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“That finish was so drawn out and so graphic, and I think it connected and resonated in a way that people felt like they were on this journey with me.”
 


She squeezed in most of her training into the three weeks she spent in Kona leading up to the race, riding a $400 10-speed and wearing a bulky skateboarding helmet.
“Two weeks before the race, I rode the entire course, after riding 35 miles into town,” she recalls. “It was an informal time trial, and I did pretty well. That gave me the confidence to believe this was something I could get through.”


 


BREAKING DOWN
Still, Moss never saw herself as a contender for the win. She barely knew her competition — which included the likes of eventual winner Kathleen McCartney, who wound up passing Moss in the home stretch — but preferred it that way. “I was in my own little bubble,” Moss says. “All I knew is that I had to finish the race to complete my thesis. I just wanted a date with the finish line.”


So it took her by surprise when she found herself in the lead with just about 8 miles remaining on the run. Until then, the day had gone rather flawlessly for Moss, with one exception: Her fuel. The Snickers bar she planned to eat on the bike had melted in her cycling jersey, leaving her with a sticky, gooey inedible mess. Along the course, she snacked mostly on oranges, some bananas, and took sips of Coke. After nearly 11 hours of pushing her body to the limit in the heat, her glycogen levels were depleted.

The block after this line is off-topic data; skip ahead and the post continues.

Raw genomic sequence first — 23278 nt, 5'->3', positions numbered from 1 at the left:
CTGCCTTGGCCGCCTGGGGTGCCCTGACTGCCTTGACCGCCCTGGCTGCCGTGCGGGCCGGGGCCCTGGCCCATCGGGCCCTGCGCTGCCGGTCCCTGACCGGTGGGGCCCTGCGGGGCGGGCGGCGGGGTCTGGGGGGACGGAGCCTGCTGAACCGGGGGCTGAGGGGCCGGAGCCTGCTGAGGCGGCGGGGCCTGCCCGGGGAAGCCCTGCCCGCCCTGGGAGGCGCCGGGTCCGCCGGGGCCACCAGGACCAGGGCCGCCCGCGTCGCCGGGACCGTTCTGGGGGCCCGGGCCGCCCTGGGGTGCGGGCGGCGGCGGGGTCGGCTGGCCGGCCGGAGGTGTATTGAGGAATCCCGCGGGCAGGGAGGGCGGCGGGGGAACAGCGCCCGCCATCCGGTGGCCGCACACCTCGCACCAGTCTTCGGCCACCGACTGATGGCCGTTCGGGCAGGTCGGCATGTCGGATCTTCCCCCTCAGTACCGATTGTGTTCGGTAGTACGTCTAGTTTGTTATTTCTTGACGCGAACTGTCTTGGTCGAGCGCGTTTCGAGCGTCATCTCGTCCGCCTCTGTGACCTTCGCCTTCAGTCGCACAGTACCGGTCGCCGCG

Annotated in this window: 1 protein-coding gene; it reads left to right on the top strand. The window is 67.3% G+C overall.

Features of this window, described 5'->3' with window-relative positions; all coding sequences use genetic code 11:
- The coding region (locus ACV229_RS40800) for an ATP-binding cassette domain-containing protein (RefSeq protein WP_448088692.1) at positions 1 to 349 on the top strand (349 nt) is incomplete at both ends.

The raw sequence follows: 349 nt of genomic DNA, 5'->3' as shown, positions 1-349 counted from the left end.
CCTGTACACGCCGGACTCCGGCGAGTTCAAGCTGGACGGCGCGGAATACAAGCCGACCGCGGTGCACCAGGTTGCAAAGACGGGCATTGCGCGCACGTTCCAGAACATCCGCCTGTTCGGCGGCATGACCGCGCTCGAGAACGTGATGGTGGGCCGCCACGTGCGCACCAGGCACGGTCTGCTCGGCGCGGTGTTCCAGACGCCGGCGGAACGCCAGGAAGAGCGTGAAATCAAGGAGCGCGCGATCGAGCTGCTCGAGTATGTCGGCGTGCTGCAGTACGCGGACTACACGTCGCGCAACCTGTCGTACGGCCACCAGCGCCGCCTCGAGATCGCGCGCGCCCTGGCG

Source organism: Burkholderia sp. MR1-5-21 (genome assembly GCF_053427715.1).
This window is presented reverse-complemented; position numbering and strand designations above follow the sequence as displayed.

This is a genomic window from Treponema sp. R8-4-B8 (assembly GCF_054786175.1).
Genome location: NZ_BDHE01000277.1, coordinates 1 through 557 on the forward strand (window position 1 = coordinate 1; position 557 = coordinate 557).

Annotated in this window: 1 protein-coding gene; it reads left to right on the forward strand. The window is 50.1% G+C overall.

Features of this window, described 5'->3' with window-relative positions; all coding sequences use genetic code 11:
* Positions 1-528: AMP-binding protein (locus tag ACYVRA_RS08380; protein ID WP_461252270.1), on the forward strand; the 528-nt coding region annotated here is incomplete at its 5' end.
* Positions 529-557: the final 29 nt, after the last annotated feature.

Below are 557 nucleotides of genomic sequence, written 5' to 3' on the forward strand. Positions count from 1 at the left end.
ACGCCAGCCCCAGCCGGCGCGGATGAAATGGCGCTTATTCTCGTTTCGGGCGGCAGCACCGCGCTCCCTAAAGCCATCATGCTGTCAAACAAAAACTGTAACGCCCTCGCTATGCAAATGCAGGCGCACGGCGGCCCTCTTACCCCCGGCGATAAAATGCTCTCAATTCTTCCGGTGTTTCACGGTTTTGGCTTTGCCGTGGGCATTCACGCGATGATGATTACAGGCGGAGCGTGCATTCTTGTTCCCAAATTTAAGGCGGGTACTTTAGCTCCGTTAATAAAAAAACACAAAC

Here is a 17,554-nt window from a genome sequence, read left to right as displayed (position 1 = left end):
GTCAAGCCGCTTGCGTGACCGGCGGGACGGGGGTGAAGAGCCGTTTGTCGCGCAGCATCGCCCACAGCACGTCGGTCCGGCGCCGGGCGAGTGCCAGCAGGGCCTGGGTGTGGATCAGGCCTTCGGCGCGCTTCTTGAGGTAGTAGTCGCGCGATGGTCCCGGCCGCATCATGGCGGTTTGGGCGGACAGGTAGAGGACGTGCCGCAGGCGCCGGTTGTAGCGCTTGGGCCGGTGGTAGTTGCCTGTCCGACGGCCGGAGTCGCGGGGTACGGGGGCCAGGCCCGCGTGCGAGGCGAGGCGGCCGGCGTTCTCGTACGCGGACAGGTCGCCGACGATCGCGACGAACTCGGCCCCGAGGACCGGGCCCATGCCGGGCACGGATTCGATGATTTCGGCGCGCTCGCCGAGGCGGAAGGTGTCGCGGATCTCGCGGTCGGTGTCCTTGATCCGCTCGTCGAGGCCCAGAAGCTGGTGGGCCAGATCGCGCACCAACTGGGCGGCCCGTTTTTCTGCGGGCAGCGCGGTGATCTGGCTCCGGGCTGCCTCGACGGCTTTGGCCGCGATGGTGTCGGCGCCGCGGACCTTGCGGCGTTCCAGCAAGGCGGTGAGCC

“The pressure to defend this leading position forced me to push harder than I would have on my own,” she says. “I couldn’t sustain it. I was breaking down, hard.”


 


INSTANT CELEBRITY
So there she was, lithe and freckled with her blond hair tucked under a blue and white trucker hat, her gait growing more stunted until she slowed to a walk. The camera crew stayed trained on Moss’ every stride, no doubt expecting her to float into the finish line with the same indomitable grace she had displayed all day. Instead, they captured one of the most memorable meltdowns in sports. Moss, refusing to give up even though her body had, even though she eventually lost her substantial lead to McCartney.


For better or for worse, history had been made.


“That finish was so drawn out and so graphic, and I think it connected and resonated in a way that people felt like they were on this journey with me,” says Moss of the iconic footage. “Watching me struggle, and then get passed … they felt my pain. And it made people question to themselves, ‘What would I do?’ It fascinated people. It inspired them.”


Moss may have finished second that day, but she was soon catapulted to the forefront of the burgeoning sport.


 


—— Continued on page 40
USATRIATHLON.ORG | USA TRIATHLON | 39

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